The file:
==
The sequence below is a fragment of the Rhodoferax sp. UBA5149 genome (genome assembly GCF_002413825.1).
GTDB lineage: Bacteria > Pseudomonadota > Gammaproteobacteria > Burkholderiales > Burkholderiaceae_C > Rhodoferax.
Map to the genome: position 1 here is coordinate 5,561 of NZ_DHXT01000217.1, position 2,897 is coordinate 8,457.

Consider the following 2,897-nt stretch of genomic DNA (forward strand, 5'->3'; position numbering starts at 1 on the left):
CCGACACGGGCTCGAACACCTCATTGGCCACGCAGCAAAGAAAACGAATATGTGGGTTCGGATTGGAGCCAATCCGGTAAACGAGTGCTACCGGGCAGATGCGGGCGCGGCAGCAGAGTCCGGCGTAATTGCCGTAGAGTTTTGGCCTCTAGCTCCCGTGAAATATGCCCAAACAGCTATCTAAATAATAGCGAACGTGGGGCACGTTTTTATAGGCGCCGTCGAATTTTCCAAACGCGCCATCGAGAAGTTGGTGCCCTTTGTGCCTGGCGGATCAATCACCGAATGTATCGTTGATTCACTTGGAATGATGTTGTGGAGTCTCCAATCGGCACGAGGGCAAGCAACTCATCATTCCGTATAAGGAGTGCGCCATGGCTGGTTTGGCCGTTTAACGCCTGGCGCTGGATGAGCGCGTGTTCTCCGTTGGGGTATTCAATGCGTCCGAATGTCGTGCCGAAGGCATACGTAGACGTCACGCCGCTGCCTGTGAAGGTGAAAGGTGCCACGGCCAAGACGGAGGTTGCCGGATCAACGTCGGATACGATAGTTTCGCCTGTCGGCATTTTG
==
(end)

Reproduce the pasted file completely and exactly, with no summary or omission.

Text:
The sequence below is a fragment of the Rhodoferax sp. UBA5149 genome (genome assembly GCF_002413825.1).
GTDB lineage: Bacteria > Pseudomonadota > Gammaproteobacteria > Burkholderiales > Burkholderiaceae_C > Rhodoferax.
Map to the genome: position 1 here is coordinate 5,561 of NZ_DHXT01000217.1, position 2,897 is coordinate 8,457.

Consider the following 2,897-nt stretch of genomic DNA (forward strand, 5'->3'; position numbering starts at 1 on the left):
CCGACACGGGCTCGAACACCTCATTGGCCACGCAGCAAAGAAAACGAATATGTGGGTTCGGATTGGAGCCAATCCGGTAAACGAGTGCTACCGGGCAGATGCGGGCGCGGCAGCAGAGTCCGGCGTAATTGCCGTAGAGTTTTGGCCTCTAGCTCCCGTGAAATATGCCCAAACAGCTATCTAAATAATAGCGAACGTGGGGCACGTTTTTATAGGCGCCGTCGAATTTTCCAAACGCGCCATCGAGAAGTTGGTGCCCTTTGTGCCTGGCGGATCAATCACCGAATGTATCGTTGATTCACTTGGAATGATGTTGTGGAGTCTCCAATCGGCACGAGGGCAAGCAACTCATCATTCCGTATAAGGAGTGCGCCATGGCTGGTTTGGCCGTTTAACGCCTGGCGCTGGATGAGCGCGTGTTCTCCGTTGGGGTATTCAATGCGTCCGAATGTCGTGCCGAAGGCATACGTAGACGTCACGCCGCTGCCTGTGAAGGTGAAAGGTGCCACGGCCAAGACGGAGGTTGCCGGATCAACGTCGGATACGATAGTTTCGCCTGTCGGCATTTTG